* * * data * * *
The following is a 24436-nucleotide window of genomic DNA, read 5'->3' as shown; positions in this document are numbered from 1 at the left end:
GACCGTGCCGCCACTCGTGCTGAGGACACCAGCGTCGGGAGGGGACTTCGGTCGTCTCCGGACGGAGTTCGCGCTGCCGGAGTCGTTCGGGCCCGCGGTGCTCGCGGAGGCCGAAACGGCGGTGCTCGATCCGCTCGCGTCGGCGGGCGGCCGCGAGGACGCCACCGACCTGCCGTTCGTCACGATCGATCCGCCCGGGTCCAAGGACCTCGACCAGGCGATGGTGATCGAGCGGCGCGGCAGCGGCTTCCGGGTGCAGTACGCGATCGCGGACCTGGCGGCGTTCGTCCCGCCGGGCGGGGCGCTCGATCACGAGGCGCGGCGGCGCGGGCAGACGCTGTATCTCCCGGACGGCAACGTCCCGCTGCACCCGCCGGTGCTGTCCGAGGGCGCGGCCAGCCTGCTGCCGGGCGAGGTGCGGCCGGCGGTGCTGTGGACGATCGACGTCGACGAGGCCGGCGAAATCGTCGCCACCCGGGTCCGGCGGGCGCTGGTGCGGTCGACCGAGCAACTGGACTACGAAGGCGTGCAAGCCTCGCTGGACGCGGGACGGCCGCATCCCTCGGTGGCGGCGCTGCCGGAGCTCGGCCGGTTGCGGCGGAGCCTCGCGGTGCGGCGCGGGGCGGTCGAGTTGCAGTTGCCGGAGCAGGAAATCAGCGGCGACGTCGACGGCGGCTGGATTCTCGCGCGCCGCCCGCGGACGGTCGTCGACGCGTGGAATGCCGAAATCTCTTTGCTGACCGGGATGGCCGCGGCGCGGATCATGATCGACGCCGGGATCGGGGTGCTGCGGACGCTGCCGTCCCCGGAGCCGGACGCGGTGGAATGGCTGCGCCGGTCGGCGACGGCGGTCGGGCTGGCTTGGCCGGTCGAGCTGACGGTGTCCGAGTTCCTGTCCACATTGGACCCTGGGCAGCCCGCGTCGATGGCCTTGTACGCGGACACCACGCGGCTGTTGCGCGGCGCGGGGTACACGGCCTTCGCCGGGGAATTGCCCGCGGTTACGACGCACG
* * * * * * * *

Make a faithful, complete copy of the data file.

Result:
The following is a 24436-nucleotide window of genomic DNA, read 5'->3' as shown; positions in this document are numbered from 1 at the left end:
GACCGTGCCGCCACTCGTGCTGAGGACACCAGCGTCGGGAGGGGACTTCGGTCGTCTCCGGACGGAGTTCGCGCTGCCGGAGTCGTTCGGGCCCGCGGTGCTCGCGGAGGCCGAAACGGCGGTGCTCGATCCGCTCGCGTCGGCGGGCGGCCGCGAGGACGCCACCGACCTGCCGTTCGTCACGATCGATCCGCCCGGGTCCAAGGACCTCGACCAGGCGATGGTGATCGAGCGGCGCGGCAGCGGCTTCCGGGTGCAGTACGCGATCGCGGACCTGGCGGCGTTCGTCCCGCCGGGCGGGGCGCTCGATCACGAGGCGCGGCGGCGCGGGCAGACGCTGTATCTCCCGGACGGCAACGTCCCGCTGCACCCGCCGGTGCTGTCCGAGGGCGCGGCCAGCCTGCTGCCGGGCGAGGTGCGGCCGGCGGTGCTGTGGACGATCGACGTCGACGAGGCCGGCGAAATCGTCGCCACCCGGGTCCGGCGGGCGCTGGTGCGGTCGACCGAGCAACTGGACTACGAAGGCGTGCAAGCCTCGCTGGACGCGGGACGGCCGCATCCCTCGGTGGCGGCGCTGCCGGAGCTCGGCCGGTTGCGGCGGAGCCTCGCGGTGCGGCGCGGGGCGGTCGAGTTGCAGTTGCCGGAGCAGGAAATCAGCGGCGACGTCGACGGCGGCTGGATTCTCGCGCGCCGCCCGCGGACGGTCGTCGACGCGTGGAATGCCGAAATCTCTTTGCTGACCGGGATGGCCGCGGCGCGGATCATGATCGACGCCGGGATCGGGGTGCTGCGGACGCTGCCGTCCCCGGAGCCGGACGCGGTGGAATGGCTGCGCCGGTCGGCGACGGCGGTCGGGCTGGCTTGGCCGGTCGAGCTGACGGTGTCCGAGTTCCTGTCCACATTGGACCCTGGGCAGCCCGCGTCGATGGCCTTGTACGCGGACACCACGCGGCTGTTGCGCGGCGCGGGGTACACGGCCTTCGCCGGGGAATTGCCCGCGGTTACGACGCACG